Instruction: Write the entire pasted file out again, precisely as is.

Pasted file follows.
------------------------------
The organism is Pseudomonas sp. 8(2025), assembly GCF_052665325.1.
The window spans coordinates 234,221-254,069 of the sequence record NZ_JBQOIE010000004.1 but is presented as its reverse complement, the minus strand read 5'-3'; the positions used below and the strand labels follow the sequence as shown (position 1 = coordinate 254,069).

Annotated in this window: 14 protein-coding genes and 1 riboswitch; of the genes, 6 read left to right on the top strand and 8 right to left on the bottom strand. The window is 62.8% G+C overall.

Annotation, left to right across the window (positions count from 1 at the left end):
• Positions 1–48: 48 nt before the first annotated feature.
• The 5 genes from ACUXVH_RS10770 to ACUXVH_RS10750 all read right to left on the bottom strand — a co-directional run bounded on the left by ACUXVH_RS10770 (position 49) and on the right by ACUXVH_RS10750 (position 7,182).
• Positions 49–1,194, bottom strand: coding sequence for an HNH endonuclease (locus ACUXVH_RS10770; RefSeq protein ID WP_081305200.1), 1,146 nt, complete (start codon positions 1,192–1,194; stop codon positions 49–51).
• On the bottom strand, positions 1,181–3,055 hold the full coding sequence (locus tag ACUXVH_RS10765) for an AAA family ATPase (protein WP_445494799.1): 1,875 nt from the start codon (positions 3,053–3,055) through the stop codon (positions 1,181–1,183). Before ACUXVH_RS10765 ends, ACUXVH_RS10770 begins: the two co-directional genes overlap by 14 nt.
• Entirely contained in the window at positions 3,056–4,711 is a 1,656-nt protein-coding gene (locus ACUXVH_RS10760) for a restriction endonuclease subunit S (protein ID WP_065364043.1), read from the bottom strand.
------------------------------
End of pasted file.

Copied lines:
The organism is Pseudomonas sp. 8(2025), assembly GCF_052665325.1.
The window spans coordinates 234,221-254,069 of the sequence record NZ_JBQOIE010000004.1 but is presented as its reverse complement, the minus strand read 5'-3'; the positions used below and the strand labels follow the sequence as shown (position 1 = coordinate 254,069).

Annotated in this window: 14 protein-coding genes and 1 riboswitch; of the genes, 6 read left to right on the top strand and 8 right to left on the bottom strand. The window is 62.8% G+C overall.

Annotation, left to right across the window (positions count from 1 at the left end):
• Positions 1–48: 48 nt before the first annotated feature.
• The 5 genes from ACUXVH_RS10770 to ACUXVH_RS10750 all read right to left on the bottom strand — a co-directional run bounded on the left by ACUXVH_RS10770 (position 49) and on the right by ACUXVH_RS10750 (position 7,182).
• Positions 49–1,194, bottom strand: coding sequence for an HNH endonuclease (locus ACUXVH_RS10770; RefSeq protein ID WP_081305200.1), 1,146 nt, complete (start codon positions 1,192–1,194; stop codon positions 49–51).
• On the bottom strand, positions 1,181–3,055 hold the full coding sequence (locus tag ACUXVH_RS10765) for an AAA family ATPase (protein WP_445494799.1): 1,875 nt from the start codon (positions 3,053–3,055) through the stop codon (positions 1,181–1,183). Before ACUXVH_RS10765 ends, ACUXVH_RS10770 begins: the two co-directional genes overlap by 14 nt.
• Entirely contained in the window at positions 3,056–4,711 is a 1,656-nt protein-coding gene (locus ACUXVH_RS10760) for a restriction endonuclease subunit S (protein ID WP_065364043.1), read from the bottom strand.